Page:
The next issue to address is the fact that along with Africa’s continental competition occurring every 2 years, it also falls in the heart of the European footballing season, with most of January and February taken up with international football for their member nations, this has, for decades now, been a source of irritation to Europe’s premier clubs, and their fans too. Historically, as has been previously mentioned, this wasn’t a huge deal, as the number of participating nations was smaller than the current level, and the vast majority of players would have played their football within the African continent. This has changed dramatically over the past couple of decades, recognition for African footballers has been more prevalent, and the standard of their players has increased exponentially. The days of Mwepu Ilunga rushing out of an African wall and twatting the ball away into the distance as he just didn’t understand the rules are long, long gone, as are the cynical physical assaults of the 1990 Cameroon national side. Today’s African footballer is of a far higher calibre. For the 2015 finals, of the 368 registered squad members, for the 16 participating teams, over 2 thirds play their club football outside of Africa, with the vast majority of those playing in Europe. This means the impact of a tournament scheduled to be played in the European winter, right in the heart of many clubs domestic seasons, is huge. 13 English Premier League players have headed off to the tournament this time around, which seems bad enough, but spare a thought for French football, where a staggering 72 African players have left their parent clubs to go to central Africa and play international football. The argument for holding the tournament in the European winter is a seasonal one, Africa is bleedin’ hot at times and the best fit, weather wise, for Africa, is to hold the tournament in the January/February period. However, is that strictly true? Africa, unlike Europe, straddles the equator and this means that the concept of “seasons” is more about wet and dry as opposed to cold and warm for many of its countries. Yes, those at the extremes of the continent, such as the northern Arabic nations of Algeria, Tunisia and Egypt will be more seasonal, as will those at the southern tip, such as South Africa, Botswana and Mozambique; however those nations in West Africa, and central Africa wouldn’t really see much of a difference between January and June. Take this year’s hosts, Equatorial Guinea, as an example, the average temperature for every month of the year falls between 70 and 80 degrees Fahrenheit. Would a June 2015 tournament have made any difference, climatically?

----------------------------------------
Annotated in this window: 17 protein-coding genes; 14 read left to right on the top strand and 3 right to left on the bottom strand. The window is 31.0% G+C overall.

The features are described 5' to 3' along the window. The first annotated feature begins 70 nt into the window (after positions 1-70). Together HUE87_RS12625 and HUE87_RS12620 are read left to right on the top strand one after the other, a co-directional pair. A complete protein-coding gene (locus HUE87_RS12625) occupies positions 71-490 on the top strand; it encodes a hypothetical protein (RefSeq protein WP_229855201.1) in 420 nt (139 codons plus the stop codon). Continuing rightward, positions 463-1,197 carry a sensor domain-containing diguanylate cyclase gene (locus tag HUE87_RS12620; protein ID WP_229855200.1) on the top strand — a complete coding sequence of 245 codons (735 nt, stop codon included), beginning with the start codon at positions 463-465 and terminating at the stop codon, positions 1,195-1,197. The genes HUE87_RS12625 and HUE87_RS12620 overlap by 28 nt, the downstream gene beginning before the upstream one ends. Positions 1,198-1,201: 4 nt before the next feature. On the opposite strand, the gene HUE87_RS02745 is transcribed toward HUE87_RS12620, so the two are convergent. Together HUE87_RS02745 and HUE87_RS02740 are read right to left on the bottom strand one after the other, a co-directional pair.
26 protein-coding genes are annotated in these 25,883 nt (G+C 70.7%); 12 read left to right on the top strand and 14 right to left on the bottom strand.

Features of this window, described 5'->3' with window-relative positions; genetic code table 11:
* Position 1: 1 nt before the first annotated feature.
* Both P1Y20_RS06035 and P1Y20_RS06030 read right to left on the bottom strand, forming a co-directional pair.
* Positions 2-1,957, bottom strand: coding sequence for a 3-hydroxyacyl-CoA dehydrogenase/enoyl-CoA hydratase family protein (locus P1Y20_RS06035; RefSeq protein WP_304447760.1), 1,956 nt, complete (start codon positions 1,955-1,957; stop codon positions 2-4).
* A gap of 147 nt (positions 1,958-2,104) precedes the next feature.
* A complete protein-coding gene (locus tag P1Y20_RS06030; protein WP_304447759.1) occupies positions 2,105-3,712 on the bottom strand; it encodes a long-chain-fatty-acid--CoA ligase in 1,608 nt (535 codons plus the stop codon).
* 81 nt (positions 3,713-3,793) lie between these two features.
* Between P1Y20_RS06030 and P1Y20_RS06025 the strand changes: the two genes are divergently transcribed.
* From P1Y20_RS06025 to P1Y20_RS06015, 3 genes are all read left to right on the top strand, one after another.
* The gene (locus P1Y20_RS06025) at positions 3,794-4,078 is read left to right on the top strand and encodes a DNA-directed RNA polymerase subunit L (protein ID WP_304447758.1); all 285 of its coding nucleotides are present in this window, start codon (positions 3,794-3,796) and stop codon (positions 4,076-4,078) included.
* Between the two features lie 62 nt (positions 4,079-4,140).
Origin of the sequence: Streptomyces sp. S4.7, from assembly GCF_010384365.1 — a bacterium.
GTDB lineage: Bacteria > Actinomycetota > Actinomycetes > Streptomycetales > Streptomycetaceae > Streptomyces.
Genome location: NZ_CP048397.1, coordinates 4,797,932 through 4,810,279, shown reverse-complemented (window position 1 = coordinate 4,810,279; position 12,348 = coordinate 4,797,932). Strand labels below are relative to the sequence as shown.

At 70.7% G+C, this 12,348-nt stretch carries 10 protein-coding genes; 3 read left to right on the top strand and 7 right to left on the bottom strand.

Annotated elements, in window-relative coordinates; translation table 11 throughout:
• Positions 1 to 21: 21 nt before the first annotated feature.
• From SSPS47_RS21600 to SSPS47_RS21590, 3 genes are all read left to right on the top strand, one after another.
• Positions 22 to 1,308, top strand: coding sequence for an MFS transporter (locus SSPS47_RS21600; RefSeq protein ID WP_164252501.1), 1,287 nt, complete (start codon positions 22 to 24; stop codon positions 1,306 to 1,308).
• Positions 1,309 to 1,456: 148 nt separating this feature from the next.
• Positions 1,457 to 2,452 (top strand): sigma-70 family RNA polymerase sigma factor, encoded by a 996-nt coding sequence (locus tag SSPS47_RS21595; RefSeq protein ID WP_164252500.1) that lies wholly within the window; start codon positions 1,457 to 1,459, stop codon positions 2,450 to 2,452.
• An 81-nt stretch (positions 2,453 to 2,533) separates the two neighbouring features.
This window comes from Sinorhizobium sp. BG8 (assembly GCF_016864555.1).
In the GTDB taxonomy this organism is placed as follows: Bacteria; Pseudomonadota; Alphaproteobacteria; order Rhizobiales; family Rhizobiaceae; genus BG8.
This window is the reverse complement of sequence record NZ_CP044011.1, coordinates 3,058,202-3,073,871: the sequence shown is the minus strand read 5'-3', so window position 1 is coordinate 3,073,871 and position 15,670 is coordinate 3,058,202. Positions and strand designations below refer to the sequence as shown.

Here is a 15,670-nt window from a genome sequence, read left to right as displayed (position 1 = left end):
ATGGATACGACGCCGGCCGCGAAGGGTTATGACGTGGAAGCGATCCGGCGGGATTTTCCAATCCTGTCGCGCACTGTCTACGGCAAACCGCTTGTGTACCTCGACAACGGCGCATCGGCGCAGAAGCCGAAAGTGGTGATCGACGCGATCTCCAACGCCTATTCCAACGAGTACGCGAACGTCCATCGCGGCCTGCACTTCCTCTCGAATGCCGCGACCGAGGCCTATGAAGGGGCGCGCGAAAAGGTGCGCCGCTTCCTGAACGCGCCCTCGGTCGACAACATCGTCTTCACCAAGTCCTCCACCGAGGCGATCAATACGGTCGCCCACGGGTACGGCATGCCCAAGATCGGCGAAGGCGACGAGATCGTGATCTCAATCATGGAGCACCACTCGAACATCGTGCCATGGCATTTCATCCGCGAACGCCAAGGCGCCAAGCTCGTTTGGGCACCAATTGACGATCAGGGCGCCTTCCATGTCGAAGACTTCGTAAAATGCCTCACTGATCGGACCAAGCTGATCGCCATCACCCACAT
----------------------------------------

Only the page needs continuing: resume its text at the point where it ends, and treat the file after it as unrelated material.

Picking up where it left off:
The time has long been coming that changes to one, or preferably both, of the scheduling aspects of the ACON need to change. A May/June date would make far more sense in modern football than the January/February one, and holding the tournament once every 4 years rather than 2 is also long overdue. The issue is that CAF, and it would seem FIFA, have no intention or appetite to make any changes, certainly not off their own backs. For change to occur it’s going to need a concerted effort by some of Europe’s member clubs, FA’s and UEFA to convince FIFA to make a stand. It’s only really an “industry” like football that would think it acceptable for an employer to pay its employee huge sums of money for 5 or 6 weeks every 2 years whilst they work for someone else, at the company’s busiest time of year.